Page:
I was gonna go with Alabama heads at first, but then I read good things about EQ, and I like the fact that they have the larger exhaust ports unlike Alabama's "hybrid" head. I also saw good stuff about King Cylinder Heads too, but I went with EQ since the price was good for the bare heads and I was expecting new castings to be pretty flawless (I installed SI intake valves and OEM exhaust. SI only had 6 intake and 4 exhaust valves available when I ordered them, with no ETA on anymore).

Malohnes what particular area of your heads did the machine shop fix? With my issue, my crack has to be somewhere in the oil passage that feeds the rocker shaft, because that's the only oil port that goes into the heads that's pressurized. It all gravity drains back towards the center of the engine back into the sump. I'm wondering what kind of repair you could even do if you had a crack in the oil passage, you can't drill the ends to stop propagation then seal weld it shut due to space, and I'm not sure what else you could do to fix it.
 
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jd4242

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I suppose I should have titled this thread "Who else has had "new" heads with cracks" because that's really the info I'm curious about. I'm about 95% sure it's the heads, and 100% sure I'm tearing back into this thing, it's just a matter of when (working six 12s for the next few weeks, so my free time is at an all time minimum).

I was gonna go with Alabama heads at first, but then I read good things about EQ, and I like the fact that they have the larger exhaust ports unlike Alabama's "hybrid" head. I also saw good stuff about King Cylinder Heads too, but I went with EQ since the price was good for the bare heads and I was expecting new castings to be pretty flawless (I installed SI intake valves and OEM exhaust. SI only had 6 intake and 4 exhaust valves available when I ordered them, with no ETA on anymore).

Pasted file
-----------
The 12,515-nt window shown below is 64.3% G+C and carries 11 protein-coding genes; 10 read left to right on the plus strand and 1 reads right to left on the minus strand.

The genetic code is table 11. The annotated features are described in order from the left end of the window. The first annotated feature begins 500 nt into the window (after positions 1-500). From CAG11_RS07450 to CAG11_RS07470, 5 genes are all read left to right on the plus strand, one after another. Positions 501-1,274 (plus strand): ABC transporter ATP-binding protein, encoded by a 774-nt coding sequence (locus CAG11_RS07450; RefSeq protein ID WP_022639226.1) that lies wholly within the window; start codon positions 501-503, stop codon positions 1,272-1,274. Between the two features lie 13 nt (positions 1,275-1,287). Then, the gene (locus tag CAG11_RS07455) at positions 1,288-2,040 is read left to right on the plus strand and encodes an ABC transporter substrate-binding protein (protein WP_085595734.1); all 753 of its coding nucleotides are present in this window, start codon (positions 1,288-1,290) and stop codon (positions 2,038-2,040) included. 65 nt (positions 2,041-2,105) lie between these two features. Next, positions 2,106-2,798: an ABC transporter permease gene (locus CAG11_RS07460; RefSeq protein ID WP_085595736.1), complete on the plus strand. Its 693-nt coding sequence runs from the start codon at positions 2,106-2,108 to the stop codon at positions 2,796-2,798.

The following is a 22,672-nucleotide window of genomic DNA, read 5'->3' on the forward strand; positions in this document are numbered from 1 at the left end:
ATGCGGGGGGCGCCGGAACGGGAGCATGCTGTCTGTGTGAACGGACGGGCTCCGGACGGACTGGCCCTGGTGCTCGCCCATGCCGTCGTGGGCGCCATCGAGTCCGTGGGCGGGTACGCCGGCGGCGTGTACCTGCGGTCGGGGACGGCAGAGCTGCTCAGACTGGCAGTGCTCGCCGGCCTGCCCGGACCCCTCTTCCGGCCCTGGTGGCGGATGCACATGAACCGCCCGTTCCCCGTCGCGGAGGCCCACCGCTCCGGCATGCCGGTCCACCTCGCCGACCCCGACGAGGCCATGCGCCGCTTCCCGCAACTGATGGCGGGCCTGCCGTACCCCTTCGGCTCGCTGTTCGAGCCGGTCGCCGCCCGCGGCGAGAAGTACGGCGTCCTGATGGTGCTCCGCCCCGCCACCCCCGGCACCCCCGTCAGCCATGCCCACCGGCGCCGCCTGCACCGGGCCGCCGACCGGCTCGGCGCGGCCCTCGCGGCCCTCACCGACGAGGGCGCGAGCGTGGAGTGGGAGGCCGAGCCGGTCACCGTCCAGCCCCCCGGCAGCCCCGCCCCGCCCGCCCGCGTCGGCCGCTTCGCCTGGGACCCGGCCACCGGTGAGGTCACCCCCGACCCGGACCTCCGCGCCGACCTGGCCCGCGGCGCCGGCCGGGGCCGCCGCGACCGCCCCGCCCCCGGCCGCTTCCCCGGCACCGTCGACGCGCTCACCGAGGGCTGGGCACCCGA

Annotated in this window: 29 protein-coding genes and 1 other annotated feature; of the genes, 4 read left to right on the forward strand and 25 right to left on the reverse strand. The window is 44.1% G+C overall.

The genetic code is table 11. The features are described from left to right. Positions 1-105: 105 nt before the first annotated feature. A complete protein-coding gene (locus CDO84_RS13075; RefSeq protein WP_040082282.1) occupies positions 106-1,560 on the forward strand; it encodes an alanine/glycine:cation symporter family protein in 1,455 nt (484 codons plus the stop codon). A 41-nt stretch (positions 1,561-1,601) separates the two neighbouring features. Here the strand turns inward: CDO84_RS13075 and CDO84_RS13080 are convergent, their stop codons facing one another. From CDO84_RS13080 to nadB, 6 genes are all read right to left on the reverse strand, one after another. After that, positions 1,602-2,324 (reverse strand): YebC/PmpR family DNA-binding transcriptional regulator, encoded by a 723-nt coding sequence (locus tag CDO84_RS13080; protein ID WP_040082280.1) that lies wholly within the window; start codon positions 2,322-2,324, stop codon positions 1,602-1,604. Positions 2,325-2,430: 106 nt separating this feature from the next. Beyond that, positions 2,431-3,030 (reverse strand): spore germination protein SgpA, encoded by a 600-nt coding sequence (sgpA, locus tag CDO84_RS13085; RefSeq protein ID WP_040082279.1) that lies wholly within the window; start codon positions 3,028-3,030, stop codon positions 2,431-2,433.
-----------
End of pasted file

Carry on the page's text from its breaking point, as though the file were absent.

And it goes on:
Malohnes what particular area of your heads did the machine shop fix? With my issue, my crack has to be somewhere in the oil passage that feeds the rocker shaft, because that's the only oil port that goes into the heads that's pressurized. It all gravity drains back towards the center of the engine back into the sump. I'm wondering what kind of repair you could even do if you had a crack in the oil passage, you can't drill the ends to stop propagation then seal weld it shut due to space, and I'm not sure what else you could do to fix it.

i am the one that had a crack in this exact place on a brand new set.i also didnt test them before i installed them.EQ sent me out a brand new head free.didnt help me out on the cost of gaskets or head bolts tho.not very happy to hear it has happened to someone else tho.i have used their heads many time and never seen another case till now:(i am very happy with them and everyone else has been.always have heads checked every time they come off or before they go on,even if they are new.